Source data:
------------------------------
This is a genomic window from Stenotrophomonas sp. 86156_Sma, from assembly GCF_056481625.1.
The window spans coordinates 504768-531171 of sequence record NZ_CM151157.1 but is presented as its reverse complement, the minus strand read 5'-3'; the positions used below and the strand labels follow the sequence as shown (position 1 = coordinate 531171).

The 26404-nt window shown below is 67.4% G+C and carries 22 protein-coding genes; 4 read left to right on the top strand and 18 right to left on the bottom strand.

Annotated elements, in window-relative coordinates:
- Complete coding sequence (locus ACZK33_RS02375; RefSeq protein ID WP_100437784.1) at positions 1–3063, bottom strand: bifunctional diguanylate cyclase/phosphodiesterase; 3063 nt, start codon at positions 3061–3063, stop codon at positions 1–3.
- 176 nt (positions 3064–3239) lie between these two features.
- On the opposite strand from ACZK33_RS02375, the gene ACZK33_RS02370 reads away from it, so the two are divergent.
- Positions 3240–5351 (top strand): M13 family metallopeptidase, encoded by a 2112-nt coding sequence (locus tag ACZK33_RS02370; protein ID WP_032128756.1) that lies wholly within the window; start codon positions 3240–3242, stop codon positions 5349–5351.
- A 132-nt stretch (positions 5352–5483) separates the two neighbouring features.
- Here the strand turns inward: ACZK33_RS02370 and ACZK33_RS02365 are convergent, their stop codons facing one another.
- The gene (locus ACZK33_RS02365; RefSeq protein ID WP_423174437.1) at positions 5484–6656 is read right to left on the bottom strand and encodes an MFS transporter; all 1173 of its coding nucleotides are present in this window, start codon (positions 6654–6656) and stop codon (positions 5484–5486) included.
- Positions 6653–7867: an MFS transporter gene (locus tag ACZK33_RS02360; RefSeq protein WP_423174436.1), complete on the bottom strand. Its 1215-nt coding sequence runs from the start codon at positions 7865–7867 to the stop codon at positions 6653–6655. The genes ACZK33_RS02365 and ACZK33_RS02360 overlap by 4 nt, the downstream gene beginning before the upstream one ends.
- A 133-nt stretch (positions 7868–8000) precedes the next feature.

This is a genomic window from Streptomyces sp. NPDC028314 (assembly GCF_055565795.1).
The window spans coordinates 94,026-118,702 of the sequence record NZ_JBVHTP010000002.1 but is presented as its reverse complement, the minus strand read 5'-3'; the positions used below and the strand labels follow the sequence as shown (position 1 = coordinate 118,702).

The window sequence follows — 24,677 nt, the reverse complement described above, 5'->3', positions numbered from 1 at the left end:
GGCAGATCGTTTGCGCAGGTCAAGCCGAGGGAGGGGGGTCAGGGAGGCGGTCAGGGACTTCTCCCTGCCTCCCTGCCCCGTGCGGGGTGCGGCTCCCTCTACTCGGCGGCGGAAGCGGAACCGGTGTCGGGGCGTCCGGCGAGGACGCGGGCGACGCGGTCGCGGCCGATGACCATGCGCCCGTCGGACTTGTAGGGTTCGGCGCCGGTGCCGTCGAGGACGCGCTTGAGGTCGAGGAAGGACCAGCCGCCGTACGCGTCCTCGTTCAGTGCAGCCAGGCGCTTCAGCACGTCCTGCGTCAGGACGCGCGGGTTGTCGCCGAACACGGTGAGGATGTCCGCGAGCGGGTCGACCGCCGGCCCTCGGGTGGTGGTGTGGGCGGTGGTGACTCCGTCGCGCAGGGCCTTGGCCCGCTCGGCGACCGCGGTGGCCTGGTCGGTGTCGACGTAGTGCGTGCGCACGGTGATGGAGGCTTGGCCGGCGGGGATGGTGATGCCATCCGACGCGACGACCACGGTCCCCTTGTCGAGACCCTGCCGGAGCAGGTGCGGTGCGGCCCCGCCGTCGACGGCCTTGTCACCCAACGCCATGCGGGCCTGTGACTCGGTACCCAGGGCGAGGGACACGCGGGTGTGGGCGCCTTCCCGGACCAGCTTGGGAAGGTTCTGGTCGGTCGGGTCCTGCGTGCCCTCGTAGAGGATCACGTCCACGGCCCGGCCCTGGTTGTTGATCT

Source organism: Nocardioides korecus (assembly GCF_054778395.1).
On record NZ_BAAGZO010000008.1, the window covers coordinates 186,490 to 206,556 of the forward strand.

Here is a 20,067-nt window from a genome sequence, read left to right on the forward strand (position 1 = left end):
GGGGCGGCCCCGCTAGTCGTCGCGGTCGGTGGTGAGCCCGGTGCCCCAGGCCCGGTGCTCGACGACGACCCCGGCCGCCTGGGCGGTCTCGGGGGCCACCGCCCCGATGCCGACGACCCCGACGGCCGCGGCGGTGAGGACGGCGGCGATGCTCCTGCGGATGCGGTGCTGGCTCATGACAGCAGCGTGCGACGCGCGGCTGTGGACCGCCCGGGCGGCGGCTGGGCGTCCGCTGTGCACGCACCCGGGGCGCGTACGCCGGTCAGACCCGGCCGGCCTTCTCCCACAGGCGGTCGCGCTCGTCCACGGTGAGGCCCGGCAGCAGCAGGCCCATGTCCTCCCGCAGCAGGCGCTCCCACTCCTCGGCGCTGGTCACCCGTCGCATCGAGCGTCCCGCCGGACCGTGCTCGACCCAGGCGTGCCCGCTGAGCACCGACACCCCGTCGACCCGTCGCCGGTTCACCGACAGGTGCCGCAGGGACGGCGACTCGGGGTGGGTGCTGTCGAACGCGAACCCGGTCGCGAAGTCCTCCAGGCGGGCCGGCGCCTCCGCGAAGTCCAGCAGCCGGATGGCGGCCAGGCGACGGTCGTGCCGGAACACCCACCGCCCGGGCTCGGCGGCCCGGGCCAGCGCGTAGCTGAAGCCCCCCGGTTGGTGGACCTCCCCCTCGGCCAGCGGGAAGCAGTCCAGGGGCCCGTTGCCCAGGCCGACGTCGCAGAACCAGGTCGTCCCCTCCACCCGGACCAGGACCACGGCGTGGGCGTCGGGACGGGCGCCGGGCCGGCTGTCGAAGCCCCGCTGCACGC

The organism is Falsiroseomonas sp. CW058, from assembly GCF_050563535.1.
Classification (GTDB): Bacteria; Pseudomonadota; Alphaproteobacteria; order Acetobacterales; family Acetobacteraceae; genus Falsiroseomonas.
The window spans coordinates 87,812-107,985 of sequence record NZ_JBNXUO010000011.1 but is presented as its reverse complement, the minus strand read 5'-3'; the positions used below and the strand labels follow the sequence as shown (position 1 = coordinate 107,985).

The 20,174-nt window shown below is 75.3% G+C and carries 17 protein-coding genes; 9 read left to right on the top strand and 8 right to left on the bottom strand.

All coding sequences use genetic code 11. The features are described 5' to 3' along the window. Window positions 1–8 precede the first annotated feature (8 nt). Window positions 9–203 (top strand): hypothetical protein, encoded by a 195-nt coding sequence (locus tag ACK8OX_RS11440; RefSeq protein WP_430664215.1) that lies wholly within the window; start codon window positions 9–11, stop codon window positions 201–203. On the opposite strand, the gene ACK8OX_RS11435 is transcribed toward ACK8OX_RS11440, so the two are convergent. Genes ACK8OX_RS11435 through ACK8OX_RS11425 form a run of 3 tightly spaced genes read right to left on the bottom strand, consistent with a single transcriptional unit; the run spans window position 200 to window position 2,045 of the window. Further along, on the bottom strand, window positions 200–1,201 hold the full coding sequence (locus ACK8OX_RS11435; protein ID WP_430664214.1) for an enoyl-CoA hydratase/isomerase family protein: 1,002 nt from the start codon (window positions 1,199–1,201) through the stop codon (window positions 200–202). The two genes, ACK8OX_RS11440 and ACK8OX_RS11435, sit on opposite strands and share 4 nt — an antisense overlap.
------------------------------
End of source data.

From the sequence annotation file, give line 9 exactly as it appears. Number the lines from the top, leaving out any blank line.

- A 132-nt stretch (positions 5352–5483) separates the two neighbouring features.